A view of the market at Kieran's Kitchen

A view of the market at Kieran's Kitchen Lucy Hawthorne

But trying to fit so much on a dinner plate is no easy task. Which may be why Folliard, on opening day, told me he “should have gone fishing.”

Diners will disagree with him, no doubt. In the capable hands of chef Ian Gray, the frisson of ideals meeting reality produces some of the most flavorful food in the Cities.

Gray’s strength is also my burden, here, in promising what lies in store for you. Though cheese, fresh flour, and meat remain constants, supplementary ingredients may pivot to accompany daily deliveries from farmers. Given the establishment’s dedication to intentionality and sourcing ingredients, Gray’s is a game of constant, subtle Iron Chef-ing.

Further complicating matters was a surprise menu switch accompanying shoulder season and the harvest. This made mere memories of late-summer standout dishes like a roasted sweet corn chowder reminiscent of esquites plumped by Alemar’s creme fraiche, or an inspired Vietnamese-tinged cold noodle salad blessed with bands of cucumbers and blazing hot peppers dressed in a barely there vinaigrette.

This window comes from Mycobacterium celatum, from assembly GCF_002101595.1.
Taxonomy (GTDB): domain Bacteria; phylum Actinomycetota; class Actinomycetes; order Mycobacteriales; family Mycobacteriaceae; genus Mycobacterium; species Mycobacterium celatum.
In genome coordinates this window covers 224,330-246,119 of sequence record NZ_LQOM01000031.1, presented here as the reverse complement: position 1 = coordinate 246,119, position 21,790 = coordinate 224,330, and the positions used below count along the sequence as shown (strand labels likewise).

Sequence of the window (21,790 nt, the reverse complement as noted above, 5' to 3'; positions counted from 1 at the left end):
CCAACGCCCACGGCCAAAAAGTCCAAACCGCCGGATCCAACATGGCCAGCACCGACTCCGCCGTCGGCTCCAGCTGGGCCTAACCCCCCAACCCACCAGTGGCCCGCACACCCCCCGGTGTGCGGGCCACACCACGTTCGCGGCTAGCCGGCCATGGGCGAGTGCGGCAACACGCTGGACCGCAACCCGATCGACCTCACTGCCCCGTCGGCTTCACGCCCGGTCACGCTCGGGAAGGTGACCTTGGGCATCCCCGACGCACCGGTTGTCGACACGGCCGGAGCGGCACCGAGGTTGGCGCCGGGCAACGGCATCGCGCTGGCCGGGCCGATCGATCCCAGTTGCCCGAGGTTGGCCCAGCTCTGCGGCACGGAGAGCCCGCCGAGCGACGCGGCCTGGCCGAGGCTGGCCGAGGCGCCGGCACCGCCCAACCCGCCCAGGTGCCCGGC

That said, across months of dining at Kieran’s Kitchen, dishes ranged from very good to transcendent, even if a certain balance of vegetables may vary from visit to visit.

The menu is most interesting when multiple purveyors from down the hall collide, often in unexpected forms, as is the case with perennial favorites like the Smoked Carrot Sandwich and the Spicy Cream Cheese Dumplings. In the sandwich, ribbons of the vegetable are layered over toasted rye from Baker’s Field, accompanied by Alemar’s gentle, creamy brie. Its magic lies in slow-smoking the vegetable over wood planks to impart an almost meaty flavor that complements carrots’ natural sweetness, without sacrificing tooth in the process. Reader, your author never expected to find herself a “carrot sandwich person,” but such is the power this place commands.

Spicy Cream Cheese Dumplings

Spicy Cream Cheese Dumplings Lucy Hawthorne